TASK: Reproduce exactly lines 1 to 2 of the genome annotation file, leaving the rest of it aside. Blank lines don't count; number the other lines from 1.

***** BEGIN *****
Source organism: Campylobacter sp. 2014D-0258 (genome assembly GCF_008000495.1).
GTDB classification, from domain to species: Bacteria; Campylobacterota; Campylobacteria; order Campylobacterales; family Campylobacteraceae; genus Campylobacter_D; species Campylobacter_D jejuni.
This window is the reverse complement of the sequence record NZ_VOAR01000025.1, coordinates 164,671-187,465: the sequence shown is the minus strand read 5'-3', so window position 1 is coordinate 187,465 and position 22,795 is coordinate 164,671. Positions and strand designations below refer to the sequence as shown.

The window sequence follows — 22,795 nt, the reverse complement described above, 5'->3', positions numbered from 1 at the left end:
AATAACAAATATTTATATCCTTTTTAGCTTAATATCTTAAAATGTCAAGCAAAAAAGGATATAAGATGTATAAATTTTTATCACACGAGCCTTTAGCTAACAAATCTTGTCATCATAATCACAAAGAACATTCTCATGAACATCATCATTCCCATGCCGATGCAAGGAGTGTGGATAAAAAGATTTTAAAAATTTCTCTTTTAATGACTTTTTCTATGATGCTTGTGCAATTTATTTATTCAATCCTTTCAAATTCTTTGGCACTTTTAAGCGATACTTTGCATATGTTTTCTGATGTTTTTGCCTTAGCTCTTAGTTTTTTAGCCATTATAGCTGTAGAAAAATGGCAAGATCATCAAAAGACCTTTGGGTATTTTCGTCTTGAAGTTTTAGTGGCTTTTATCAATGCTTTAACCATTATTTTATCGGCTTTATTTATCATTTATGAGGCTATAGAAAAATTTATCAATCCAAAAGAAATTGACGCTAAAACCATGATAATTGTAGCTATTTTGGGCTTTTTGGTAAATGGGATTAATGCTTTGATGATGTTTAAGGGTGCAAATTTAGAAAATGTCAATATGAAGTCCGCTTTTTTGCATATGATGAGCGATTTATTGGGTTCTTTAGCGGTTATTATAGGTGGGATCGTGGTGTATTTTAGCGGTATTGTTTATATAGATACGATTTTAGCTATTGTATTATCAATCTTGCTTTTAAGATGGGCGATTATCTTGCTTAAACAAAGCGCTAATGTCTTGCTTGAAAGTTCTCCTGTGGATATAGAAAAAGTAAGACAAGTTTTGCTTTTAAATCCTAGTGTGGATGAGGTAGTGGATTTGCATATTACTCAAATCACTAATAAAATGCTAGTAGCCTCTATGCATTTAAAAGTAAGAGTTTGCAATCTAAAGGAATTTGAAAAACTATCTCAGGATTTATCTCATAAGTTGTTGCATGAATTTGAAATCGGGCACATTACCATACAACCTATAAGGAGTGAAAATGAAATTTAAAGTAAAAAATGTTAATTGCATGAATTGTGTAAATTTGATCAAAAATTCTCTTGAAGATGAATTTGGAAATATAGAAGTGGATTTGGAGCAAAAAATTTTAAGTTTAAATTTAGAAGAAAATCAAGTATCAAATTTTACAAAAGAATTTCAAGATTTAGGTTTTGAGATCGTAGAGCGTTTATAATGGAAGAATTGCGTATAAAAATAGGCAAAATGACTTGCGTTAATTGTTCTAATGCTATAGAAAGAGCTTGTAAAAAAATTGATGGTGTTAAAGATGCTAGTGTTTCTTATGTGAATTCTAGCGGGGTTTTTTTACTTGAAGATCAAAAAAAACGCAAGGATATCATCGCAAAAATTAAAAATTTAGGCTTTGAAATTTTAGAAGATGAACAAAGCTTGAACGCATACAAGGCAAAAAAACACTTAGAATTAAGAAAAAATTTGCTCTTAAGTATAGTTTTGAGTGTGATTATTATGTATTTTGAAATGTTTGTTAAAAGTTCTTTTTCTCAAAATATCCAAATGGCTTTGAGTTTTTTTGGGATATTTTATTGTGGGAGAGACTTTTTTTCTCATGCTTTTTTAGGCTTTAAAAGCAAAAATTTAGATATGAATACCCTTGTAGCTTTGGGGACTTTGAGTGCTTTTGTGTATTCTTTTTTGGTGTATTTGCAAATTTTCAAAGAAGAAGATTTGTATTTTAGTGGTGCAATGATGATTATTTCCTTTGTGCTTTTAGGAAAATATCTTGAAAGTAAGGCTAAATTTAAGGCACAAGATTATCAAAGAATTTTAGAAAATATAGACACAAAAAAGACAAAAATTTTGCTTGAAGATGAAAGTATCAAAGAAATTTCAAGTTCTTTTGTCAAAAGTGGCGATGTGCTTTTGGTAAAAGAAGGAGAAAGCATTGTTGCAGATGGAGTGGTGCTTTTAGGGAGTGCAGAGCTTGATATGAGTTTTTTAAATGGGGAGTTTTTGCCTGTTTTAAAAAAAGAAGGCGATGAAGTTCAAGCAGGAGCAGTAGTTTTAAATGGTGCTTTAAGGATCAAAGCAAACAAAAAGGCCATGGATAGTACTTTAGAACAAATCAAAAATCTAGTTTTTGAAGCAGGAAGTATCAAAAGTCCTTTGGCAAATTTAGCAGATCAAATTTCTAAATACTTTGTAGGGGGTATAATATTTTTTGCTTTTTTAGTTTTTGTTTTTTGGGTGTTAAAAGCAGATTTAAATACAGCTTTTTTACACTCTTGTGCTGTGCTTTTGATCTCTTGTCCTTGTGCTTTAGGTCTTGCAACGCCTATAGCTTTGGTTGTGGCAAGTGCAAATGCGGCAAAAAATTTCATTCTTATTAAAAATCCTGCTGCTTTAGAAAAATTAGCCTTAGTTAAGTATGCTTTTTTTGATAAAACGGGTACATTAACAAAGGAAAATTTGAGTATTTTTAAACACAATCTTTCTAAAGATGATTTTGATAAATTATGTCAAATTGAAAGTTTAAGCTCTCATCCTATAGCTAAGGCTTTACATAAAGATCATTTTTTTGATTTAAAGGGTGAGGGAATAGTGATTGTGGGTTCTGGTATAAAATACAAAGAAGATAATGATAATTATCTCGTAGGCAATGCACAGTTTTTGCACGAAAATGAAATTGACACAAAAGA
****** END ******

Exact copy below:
Source organism: Campylobacter sp. 2014D-0258 (genome assembly GCF_008000495.1).
GTDB classification, from domain to species: Bacteria; Campylobacterota; Campylobacteria; order Campylobacterales; family Campylobacteraceae; genus Campylobacter_D; species Campylobacter_D jejuni.